Instead, Reichardt and Raymond turned toward their own community in Portland, Oregon, developing an intimate portrait of a local artist, neither an icon nor a genius, making art while life happens around her. Raymond shared the screenplay with his friend Lahti in the hopes of using her art in the film, alongside the works of other artists including Michelle Segre and Jessica Jackson Hutchins. The sculptor happily signed on.
“When working on the script, this is the art Jon and I imagined for Lizzy,” said Reichardt of Lahti’s work. “Her sculptures are so particular I’m not sure what else could have worked in their place.”
Williams, too, saw Lahti’s lively sculptures as representing a bliss far removed from Lizzy’s personality and environs. “These figures are where she is able to embody whatever she wants, where she isn’t limited to her physical self, and she’s allowed to play in an imaginative, free place,” the actress said.
Lahti would go on to create about 20 sculptures for the movie, which was filmed in 2021, receiving no instructions or creative brief. Only one of those works directly referenced the film’s narrative—that of a figure of a woman pushing a wheel, modeled after Lizzy’s friend and fellow artist Jo, played by Hong Chau, who we first meet while she’s DIY-ing a tire swing.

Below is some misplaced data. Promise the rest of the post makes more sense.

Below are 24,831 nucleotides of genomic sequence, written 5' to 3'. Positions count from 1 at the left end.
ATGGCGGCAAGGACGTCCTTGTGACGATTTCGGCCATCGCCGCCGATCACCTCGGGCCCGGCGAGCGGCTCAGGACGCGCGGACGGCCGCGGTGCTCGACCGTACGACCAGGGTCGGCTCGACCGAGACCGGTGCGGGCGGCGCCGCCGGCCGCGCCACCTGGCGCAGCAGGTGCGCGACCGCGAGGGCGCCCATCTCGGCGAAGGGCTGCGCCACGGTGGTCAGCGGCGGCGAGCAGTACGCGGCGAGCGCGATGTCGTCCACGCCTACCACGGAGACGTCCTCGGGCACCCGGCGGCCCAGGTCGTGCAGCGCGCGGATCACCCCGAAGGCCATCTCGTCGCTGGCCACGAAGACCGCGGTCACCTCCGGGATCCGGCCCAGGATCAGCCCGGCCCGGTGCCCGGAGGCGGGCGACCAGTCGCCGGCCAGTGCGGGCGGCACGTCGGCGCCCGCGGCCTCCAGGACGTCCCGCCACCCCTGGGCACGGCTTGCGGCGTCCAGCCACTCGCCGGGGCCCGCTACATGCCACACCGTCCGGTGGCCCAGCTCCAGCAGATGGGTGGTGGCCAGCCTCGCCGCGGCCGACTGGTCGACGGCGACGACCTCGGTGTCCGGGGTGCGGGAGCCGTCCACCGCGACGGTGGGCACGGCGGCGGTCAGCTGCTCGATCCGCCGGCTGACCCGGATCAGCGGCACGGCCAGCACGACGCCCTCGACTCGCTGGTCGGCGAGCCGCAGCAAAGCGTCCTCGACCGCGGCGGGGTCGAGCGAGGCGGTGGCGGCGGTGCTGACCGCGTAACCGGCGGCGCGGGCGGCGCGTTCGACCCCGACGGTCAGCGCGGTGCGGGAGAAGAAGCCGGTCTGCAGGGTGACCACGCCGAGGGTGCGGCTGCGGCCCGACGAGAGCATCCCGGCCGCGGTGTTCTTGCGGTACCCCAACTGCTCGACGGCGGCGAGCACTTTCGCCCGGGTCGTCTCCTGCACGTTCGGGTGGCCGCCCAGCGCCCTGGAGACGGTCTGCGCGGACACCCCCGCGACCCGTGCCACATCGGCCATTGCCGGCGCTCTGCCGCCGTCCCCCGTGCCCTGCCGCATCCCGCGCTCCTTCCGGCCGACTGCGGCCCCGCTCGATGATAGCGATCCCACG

The artist also spent time with Williams to acquaint the actress with her practice. In particular, Lahti prepared Williams for an extended scene, in which Lizzy sculpts a figure, with detailed walkthroughs of her technical process. The result? Lahti approves.
“When she makes the sculptures, I feel like it does look like she’s making them,” she said. “Sometimes you watch people play the piano in films and you’re like, that’s not right. No one wanted that. We wanted her to feel natural and comfortable when she was making these things.”
It took Lahti herself decades to arrive at her particular style of sculpture. After graduating from the Rhode Island School of Design in 1985, she spent 10 years building her practice on drawing, collages, and combines, her sculptures built out of found objects. Clay became her choice medium only much later, when she discovered the ease and expressive potential the material afforded her. “It’s very forgiving,” she said.